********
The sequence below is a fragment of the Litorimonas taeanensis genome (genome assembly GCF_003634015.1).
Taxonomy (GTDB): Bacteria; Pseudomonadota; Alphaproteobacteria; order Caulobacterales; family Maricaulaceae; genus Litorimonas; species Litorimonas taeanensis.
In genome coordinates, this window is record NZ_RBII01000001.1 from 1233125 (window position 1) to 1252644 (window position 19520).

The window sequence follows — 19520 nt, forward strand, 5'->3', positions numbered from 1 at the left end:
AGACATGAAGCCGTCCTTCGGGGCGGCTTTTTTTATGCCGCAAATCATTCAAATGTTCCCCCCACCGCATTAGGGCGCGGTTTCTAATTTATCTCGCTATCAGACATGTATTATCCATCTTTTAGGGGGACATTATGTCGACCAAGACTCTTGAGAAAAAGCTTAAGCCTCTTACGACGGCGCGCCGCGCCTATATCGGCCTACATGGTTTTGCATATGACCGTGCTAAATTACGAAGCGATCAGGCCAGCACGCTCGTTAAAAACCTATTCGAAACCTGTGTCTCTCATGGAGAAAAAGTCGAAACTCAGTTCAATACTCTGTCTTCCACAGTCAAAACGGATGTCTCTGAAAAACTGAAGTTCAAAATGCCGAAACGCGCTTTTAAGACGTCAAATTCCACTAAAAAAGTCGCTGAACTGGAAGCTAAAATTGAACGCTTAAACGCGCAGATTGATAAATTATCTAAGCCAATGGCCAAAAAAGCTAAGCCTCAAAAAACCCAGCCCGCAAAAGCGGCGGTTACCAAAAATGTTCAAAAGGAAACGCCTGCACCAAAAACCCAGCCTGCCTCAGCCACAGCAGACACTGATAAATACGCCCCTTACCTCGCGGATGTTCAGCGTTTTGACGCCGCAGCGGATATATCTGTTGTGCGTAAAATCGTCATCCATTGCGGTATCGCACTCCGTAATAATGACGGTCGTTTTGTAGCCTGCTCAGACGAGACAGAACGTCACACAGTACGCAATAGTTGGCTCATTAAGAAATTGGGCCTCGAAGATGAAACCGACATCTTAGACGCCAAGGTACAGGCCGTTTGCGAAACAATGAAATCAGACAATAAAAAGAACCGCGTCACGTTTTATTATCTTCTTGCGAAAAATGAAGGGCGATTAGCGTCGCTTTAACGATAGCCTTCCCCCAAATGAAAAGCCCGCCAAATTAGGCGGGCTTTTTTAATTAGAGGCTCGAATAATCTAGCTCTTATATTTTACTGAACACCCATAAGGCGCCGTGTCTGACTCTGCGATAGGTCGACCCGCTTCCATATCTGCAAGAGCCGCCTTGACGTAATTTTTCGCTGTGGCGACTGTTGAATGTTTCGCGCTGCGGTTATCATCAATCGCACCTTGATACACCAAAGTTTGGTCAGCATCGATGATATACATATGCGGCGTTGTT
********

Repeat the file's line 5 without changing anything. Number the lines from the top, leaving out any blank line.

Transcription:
AGACATGAAGCCGTCCTTCGGGGCGGCTTTTTTTATGCCGCAAATCATTCAAATGTTCCCCCCACCGCATTAGGGCGCGGTTTCTAATTTATCTCGCTATCAGACATGTATTATCCATCTTTTAGGGGGACATTATGTCGACCAAGACTCTTGAGAAAAAGCTTAAGCCTCTTACGACGGCGCGCCGCGCCTATATCGGCCTACATGGTTTTGCATATGACCGTGCTAAATTACGAAGCGATCAGGCCAGCACGCTCGTTAAAAACCTATTCGAAACCTGTGTCTCTCATGGAGAAAAAGTCGAAACTCAGTTCAATACTCTGTCTTCCACAGTCAAAACGGATGTCTCTGAAAAACTGAAGTTCAAAATGCCGAAACGCGCTTTTAAGACGTCAAATTCCACTAAAAAAGTCGCTGAACTGGAAGCTAAAATTGAACGCTTAAACGCGCAGATTGATAAATTATCTAAGCCAATGGCCAAAAAAGCTAAGCCTCAAAAAACCCAGCCCGCAAAAGCGGCGGTTACCAAAAATGTTCAAAAGGAAACGCCTGCACCAAAAACCCAGCCTGCCTCAGCCACAGCAGACACTGATAAATACGCCCCTTACCTCGCGGATGTTCAGCGTTTTGACGCCGCAGCGGATATATCTGTTGTGCGTAAAATCGTCATCCATTGCGGTATCGCACTCCGTAATAATGACGGTCGTTTTGTAGCCTGCTCAGACGAGACAGAACGTCACACAGTACGCAATAGTTGGCTCATTAAGAAATTGGGCCTCGAAGATGAAACCGACATCTTAGACGCCAAGGTACAGGCCGTTTGCGAAACAATGAAATCAGACAATAAAAAGAACCGCGTCACGTTTTATTATCTTCTTGCGAAAAATGAAGGGCGATTAGCGTCGCTTTAACGATAGCCTTCCCCCAAATGAAAAGCCCGCCAAATTAGGCGGGCTTTTTTAATTAGAGGCTCGAATAATCTAGCTCTTATATTTTACTGAACACCCATAAGGCGCCGTGTCTGACTCTGCGATAGGTCGACCCGCTTCCATATCTGCAAGAGCCGCCTTGACGTAATTTTTCGCTGTGGCGACTGTTGAATGTTTCGCGCTGCGGTTATCATCAATCGCACCTTGATACACCAAAGTTTGGTCAGCATCGATGATATACATATGCGGCGTTGTT